Wednesday, August 20, 2008 3:46:00 PM

 
Blogger texasinafrica said...

Michael, BDW's comment about Baylor becoming more "northern evanglical" is dead-on.

Aaron, that's a good point. There's just so much bitterness still in Texas, and sad as it is to say, I don't think that will go away for quite some time.

Maybe we should try to talk Alexis into renaming the TBYPN "Forever Young." :)

Wednesday, August 20, 2008 10:22:00 PM

 
Blogger Alexis said...

well, i'm not so involved in the naming anymore- i think its actually been renamed to Young Baptists United, and I don't know what activity there has been since the renaming... I know we're going to try for a gathering of young baptists here in Waco in October. I think it is apropos with all of the talk lately about what young baptists really believe/want, etc. I personally have been frustrated by the phrase 'young leaders' applying, it seems, almost exclusively to pastors. Which to me is not very baptist, given our tradition of lay leadership...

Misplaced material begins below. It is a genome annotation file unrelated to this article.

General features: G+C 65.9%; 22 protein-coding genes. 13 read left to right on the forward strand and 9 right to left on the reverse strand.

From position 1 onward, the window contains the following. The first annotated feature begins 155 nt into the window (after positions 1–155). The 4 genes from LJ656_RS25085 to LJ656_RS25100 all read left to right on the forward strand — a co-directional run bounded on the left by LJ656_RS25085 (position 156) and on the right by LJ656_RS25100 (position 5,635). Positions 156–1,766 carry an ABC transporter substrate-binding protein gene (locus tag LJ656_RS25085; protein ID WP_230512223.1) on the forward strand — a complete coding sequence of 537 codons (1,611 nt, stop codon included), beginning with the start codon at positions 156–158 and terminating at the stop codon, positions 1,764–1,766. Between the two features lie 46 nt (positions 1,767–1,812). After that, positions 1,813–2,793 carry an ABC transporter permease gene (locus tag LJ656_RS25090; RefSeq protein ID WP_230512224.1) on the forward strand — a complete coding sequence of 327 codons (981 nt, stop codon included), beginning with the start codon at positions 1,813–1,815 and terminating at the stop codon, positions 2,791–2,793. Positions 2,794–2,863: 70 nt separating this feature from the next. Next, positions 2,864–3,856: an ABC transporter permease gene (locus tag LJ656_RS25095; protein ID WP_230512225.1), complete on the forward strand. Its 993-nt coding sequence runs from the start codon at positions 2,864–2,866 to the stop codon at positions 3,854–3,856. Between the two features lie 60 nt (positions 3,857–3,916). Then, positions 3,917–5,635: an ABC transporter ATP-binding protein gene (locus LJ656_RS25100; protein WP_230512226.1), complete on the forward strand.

Thursday, August 21, 2008 2:49:00 PM

 
Blogger texasinafrica said...

Yeah, I definitely share that frustration. But I think it's a bias that isn't limited to the young. They hold meetings and assemblies in the middle of the week (the only time pastors can attend), which makes it hard for those who have real jobs, and, honestly, most of us don't think about being Baptist full time unless we're being paid to do so.

When are you going to come visit us again, A? Hope all's well there!

Thursday, August 21, 2008 3:02:00 PM

 
Blogger Alexis said...

BDW and I will be in on the 30th for the engagement party. we're thinking about coming down sometime early in the day. I think BDW was hoping for some Texas-style tailgating even though we won't make it to the game... :-)

Thursday, August 21, 2008 4:21:00 PM

 
Blogger texasinafrica said...

Argh. I'm going to be at APSA in Boston, so I'm missing out on the weekend. Come down to our tailgate for another game soon!

Thursday, August 21, 2008 5:38:00 PM